Russian coordination with the Trump campaign

The splashiest moments of the Mueller investigation so far have been the two sprawling sets of charges issued by the special counsel’s office against 25 Russian nationals and three Russian businesses. These documents allege that the Russians engaged in a complex, yearslong cyber-influence and hacking campaign with the explicit intent of undermining Hillary Clinton and supporting Trump in the 2016 election.

These individuals and businesses are highly unlikely to see the inside of a U.S. courtroom. But the indictments are important because they offer detailed evidence that Russians were actively working to buoy Trump’s candidacy, despite the president’s protestations to the contrary, and that they did it by sowing discord, spreading misinformation, and leaking damaging hacked materials about his opponent.

The charging documents pointedly stopped short of saying that the Russian efforts tipped the election to Trump, or that Trump campaign officials knowingly coordinated with the Russian agents. Legal experts, however, say that it’s entirely possible that the indictments of the Russians are just the foundation for future charges against Americans who may have solicited or participated in the circulation of the hacked materials or offered favorable treatment on issues like sanctions in exchange.1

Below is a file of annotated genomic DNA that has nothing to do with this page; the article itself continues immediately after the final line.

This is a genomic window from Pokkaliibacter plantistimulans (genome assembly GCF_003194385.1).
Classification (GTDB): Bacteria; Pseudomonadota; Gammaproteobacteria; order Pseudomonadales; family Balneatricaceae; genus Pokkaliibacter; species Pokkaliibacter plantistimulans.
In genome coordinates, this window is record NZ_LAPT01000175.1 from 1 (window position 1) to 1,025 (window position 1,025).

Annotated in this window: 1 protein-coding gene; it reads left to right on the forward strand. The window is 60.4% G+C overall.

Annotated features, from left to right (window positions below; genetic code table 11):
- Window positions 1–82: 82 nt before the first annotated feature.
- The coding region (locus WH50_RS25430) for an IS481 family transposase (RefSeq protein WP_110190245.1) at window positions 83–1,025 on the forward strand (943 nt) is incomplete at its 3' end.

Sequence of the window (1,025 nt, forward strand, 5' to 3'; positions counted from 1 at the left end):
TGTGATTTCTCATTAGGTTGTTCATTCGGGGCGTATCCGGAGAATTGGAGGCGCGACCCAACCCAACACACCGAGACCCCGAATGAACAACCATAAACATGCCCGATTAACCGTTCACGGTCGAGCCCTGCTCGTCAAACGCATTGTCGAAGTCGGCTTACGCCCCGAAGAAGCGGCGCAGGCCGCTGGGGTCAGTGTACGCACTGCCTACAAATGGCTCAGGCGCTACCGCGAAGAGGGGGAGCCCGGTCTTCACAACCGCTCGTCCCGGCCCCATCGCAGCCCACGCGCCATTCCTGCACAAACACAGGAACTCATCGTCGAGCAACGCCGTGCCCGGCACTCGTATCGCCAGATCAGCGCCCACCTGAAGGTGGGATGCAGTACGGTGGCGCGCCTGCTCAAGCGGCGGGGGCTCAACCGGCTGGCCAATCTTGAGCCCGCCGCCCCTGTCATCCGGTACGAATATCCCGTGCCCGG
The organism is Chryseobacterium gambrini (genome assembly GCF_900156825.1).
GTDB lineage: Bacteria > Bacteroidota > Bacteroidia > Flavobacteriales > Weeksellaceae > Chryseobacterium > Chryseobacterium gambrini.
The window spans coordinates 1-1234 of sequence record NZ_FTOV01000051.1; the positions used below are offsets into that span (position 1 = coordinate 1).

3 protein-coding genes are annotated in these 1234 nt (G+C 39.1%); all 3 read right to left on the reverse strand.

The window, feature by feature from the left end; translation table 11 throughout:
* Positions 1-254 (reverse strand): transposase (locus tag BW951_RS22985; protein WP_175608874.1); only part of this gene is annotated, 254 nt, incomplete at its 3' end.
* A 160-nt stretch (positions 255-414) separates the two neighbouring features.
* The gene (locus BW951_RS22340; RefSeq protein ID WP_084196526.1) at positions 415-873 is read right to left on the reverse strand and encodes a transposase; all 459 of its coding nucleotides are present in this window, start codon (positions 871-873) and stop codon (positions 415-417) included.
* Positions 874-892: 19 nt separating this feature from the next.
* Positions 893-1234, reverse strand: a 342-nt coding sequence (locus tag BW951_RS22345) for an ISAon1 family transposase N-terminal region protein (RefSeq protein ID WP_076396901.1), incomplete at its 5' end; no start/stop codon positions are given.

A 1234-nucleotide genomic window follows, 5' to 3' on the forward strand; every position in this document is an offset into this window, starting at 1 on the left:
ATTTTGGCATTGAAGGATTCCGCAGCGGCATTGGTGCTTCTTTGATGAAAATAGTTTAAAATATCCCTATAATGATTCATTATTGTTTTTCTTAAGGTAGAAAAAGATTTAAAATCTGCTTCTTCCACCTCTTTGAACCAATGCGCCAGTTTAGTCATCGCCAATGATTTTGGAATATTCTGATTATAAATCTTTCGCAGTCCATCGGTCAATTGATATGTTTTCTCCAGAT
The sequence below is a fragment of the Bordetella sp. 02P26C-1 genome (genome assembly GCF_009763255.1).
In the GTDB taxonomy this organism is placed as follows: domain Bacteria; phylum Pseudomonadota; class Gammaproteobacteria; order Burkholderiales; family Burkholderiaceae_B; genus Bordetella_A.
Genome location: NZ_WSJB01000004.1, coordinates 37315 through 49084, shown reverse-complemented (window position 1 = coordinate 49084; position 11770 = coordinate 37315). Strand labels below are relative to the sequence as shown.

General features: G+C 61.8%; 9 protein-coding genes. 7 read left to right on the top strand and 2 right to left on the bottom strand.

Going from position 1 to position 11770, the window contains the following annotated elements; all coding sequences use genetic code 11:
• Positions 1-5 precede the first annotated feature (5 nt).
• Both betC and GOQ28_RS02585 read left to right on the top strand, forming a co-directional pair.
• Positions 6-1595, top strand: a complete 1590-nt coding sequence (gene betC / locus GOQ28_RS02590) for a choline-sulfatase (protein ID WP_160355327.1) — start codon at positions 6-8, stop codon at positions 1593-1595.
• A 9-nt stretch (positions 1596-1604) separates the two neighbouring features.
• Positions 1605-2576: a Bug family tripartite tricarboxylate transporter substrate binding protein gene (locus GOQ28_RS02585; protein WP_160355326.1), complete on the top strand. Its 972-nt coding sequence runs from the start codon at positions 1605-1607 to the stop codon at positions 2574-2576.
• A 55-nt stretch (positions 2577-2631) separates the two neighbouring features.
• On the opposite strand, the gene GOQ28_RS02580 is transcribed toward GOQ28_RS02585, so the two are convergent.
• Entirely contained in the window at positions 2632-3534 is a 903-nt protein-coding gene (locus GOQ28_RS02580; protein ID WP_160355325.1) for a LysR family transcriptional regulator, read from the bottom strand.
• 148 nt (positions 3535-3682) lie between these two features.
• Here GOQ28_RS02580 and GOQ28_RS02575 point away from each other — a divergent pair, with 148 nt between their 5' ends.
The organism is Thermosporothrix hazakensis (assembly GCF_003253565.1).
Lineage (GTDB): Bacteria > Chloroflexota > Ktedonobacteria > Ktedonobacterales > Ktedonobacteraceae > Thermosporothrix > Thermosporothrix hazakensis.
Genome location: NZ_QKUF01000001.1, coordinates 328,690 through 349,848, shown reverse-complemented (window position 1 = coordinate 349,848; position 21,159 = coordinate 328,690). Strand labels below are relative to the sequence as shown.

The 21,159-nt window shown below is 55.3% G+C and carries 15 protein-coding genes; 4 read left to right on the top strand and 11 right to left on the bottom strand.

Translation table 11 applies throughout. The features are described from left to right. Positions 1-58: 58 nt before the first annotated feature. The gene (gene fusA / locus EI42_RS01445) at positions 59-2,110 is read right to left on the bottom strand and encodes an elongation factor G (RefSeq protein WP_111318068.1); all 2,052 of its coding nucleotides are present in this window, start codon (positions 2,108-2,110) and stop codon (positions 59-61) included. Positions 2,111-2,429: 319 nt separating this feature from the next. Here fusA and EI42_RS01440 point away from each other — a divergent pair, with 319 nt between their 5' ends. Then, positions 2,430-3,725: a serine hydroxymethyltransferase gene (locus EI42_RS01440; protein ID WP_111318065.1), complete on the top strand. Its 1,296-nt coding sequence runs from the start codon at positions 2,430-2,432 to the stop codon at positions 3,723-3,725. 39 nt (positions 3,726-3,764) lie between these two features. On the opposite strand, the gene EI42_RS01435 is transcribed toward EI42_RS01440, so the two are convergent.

The question is whether these Americans — if they exist and are charged — were affiliated with the Trump campaign and how close they are to the president. One frequently discussed possibility is that Roger Stone, an informal Trump advisor who has been under scrutiny for some time because of his murky links to people responsible for hacking and leaking the Democrats’ emails, will be indicted.

Stone, who formally cut ties with Trump in 2015, was a relatively minor figure in the president’s campaign. But the indictment of anyone affiliated with the president for crimes related to election interference could mark a turning point in the investigation, which so far hasn’t addressed the question of whether Americans knowingly worked with Russians to influence the outcome of the election. And it’s still possible that higher-level members of the Trump campaign — even the president or his children — could eventually be implicated.

Obstruction of justice